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EU Watchdog Requires Investment Companies to Document AI Data Sources to Safeguard Retail Investors

Published May 30, 2024 3:02 PM
James Morales
Published May 30, 2024 3:02 PM

Key Takeaways

  • The European Securities and Markets Authority (ESMA) has issued new guidance on investment service providers’ use of AI.
  • The guidance stresses transparency and risk management.
  • An emphasis on data sourcing and quality is central to the EU’s emerging AI regulation.

Like most sectors, retail investment services are being transformed by Artificial Intelligence, with firms increasingly adopting AI to help communicate with clients, analyze and manage risk, detect fraud, enhance operational efficiency, and comply with regulations.

Responding to the trend, the European Securities and Markets Authority (ESMA) has issued new guidance  on service providers’ use of AI, explicating how they fit within the framework of the 2014 Financial Instruments Directive (MiFID II ).

Safeguarding Investors

To protect investors from losses, MiFID II outlines firms’ asset custody and reporting obligations. 

Setting out basic principles for service providers’ use of AI, ESMA’s latest intervention is designed to mitigate the risk that AI could compromise the EU’s investor protections. 

The guidance stresses that firms must ensure AI systems operate transparently and fairly, stating that “AI tools should not undermine the client’s best interest.” 

Specific risks highlighted include algorithmic biases, data quality issues, and a potential lack of transparency.

“AI systems often function as ‘black boxes,’ making it difficult for staff to understand their decision-making processes,” the document notes. Consequently, it stresses that ensuring AI decisions can be explained and understood is essential for maintaining investor trust and regulatory compliance.

Data Sourcing and Quality

One crucial factor covered by ESMA’s latest guidance is the question of data sourcing.

When using AI tools in investment decision-making processes, the regulator stressed that input data must be “relevant, sufficient, and representative, ensuring that the algorithms are trained and validated on accurate and comprehensive and sufficiently broad datasets.”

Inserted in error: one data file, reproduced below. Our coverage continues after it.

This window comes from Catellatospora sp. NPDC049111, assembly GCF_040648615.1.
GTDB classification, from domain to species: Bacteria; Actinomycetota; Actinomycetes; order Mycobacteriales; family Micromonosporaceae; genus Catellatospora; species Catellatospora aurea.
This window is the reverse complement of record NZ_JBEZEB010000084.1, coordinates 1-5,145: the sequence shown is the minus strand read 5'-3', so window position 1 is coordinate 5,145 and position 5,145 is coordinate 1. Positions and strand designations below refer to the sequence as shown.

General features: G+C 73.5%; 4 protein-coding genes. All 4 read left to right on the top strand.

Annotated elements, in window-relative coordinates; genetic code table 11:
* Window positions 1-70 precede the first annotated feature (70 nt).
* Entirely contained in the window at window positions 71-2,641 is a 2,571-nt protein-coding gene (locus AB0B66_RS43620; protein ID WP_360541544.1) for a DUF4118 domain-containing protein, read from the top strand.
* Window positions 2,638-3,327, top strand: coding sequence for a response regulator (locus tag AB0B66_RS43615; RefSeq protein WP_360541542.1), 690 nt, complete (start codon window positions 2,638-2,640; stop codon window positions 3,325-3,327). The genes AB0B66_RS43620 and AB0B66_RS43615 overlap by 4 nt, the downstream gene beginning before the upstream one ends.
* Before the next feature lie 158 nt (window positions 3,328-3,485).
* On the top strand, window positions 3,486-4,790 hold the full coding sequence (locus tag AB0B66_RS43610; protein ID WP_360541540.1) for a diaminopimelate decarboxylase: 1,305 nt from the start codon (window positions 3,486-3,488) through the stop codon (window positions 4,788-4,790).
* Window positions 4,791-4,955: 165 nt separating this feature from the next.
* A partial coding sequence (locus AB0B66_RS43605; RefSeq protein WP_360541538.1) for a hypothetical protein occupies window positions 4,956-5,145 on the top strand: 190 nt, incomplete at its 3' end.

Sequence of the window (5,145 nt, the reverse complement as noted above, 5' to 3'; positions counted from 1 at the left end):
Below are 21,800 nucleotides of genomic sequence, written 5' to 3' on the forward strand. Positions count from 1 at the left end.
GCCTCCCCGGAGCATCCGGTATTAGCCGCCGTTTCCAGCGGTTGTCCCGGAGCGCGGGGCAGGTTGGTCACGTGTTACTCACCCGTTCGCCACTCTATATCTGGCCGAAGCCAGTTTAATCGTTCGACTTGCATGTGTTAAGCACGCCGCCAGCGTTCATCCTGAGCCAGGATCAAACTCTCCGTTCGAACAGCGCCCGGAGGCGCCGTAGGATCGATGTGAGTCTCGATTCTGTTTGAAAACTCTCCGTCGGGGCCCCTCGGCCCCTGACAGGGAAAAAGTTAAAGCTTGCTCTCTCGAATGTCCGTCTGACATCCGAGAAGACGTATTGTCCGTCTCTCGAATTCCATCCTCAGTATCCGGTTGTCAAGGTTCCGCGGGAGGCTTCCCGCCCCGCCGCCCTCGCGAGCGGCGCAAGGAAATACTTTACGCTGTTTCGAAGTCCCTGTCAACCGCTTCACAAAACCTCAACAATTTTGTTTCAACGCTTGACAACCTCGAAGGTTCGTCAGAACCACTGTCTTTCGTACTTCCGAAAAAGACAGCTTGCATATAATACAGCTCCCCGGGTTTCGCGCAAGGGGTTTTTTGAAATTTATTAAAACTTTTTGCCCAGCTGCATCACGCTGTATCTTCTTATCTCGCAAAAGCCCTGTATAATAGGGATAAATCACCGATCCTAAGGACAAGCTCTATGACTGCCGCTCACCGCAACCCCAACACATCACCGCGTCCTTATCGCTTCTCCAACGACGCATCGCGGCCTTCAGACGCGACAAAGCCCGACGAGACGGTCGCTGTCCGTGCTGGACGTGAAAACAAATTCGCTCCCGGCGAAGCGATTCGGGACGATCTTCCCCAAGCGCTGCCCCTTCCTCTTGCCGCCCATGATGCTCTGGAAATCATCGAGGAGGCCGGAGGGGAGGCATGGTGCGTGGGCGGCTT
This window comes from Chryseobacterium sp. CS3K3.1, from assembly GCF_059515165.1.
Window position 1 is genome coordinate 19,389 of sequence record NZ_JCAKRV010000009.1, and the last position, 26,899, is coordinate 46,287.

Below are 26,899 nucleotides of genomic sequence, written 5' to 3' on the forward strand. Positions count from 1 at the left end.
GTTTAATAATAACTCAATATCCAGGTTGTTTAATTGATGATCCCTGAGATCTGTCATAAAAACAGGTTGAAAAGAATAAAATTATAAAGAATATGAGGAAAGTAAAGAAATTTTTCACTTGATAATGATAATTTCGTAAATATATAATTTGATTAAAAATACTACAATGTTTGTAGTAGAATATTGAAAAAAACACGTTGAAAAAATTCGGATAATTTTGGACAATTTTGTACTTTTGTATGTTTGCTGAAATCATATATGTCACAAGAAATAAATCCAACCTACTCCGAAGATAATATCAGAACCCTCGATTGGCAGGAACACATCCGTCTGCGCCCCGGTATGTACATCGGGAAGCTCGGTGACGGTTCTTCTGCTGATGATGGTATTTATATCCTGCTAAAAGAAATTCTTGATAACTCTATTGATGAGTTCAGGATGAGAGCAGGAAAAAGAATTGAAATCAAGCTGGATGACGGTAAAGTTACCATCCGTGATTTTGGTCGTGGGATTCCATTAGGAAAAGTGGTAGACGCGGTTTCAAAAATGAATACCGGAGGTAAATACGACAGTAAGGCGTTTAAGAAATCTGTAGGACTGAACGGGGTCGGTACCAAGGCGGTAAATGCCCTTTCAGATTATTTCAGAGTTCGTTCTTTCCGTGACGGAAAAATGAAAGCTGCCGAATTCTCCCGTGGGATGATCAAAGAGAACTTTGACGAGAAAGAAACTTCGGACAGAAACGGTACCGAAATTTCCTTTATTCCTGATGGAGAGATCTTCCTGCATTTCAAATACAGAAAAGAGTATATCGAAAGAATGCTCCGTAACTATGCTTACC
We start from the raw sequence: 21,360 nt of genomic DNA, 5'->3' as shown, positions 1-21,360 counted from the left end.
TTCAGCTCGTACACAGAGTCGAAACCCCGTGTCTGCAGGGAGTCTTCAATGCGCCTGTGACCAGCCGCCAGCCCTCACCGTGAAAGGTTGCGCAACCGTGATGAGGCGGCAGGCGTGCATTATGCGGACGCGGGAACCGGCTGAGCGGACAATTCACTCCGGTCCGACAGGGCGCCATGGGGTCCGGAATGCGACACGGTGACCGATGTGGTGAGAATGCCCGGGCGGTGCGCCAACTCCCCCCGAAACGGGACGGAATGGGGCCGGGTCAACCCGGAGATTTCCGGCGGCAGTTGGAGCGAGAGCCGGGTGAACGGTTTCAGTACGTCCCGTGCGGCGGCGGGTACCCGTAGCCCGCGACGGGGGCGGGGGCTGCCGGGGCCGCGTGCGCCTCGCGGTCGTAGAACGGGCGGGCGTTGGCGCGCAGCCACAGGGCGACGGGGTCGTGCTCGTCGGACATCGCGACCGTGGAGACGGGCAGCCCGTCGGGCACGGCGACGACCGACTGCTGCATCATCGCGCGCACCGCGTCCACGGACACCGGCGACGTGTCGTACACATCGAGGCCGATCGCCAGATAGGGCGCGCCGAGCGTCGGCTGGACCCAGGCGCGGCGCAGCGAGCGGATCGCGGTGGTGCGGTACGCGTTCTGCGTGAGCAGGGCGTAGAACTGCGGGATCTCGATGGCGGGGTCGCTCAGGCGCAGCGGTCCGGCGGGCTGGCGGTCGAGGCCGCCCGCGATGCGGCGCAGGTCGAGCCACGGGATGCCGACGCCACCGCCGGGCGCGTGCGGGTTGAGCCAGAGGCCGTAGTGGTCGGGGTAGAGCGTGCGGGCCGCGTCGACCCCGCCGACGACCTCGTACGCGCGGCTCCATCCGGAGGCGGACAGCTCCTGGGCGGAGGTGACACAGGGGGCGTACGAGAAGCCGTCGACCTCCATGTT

Rather than expanding on what counts as relevant, sufficient, and representative data (which might risk foreclosing certain sources out of an aversion to compliance risk), the document emphasizes transparency.

Whether sourced internally or acquired from third parties, ESMA called for firms to apply “rigorous oversight” to their data gathering and filtering practices.

Where third-party AI tools are used, ESMA noted that the relevant MiFID II outsourcing requirements apply.

Implications For AI Firms

Under Article 31 of MiFID II, investment firms must retain the necessary resources and expertise to effectively supervise third-party service providers.

The directive also stipulates specific contract requirements for outsourcing agreements and enhanced rules that govern outsourcing to companies not based in the EU.

In other words, the ESMA guidance explicitly brings a host AI companies within the scope of MiFID II, setting out contractual rights and obligations that could affect how they deal with EU financial service providers.

On its own, the new guidance won’t have any profound immediate consequences for the likes of OpenAI, Google and Microsoft. However, it forms part of a wider pattern in EU regulation.

Much of the language around transparency and risk management maps directly onto the AI Act, which OpenAI and its peers actively lobbied  the EU to water down.

Although the emerging regulatory paradigm stops short of mandating full transparency into model weights or disclosure of trade secrets, it demands a higher degree of transparency than AI developers have been used to so far.

Going forward, the question of what counts as sufficient visibility into how AI systems work and what data they were trained on promises to be a fiercely contested regulatory frontier.

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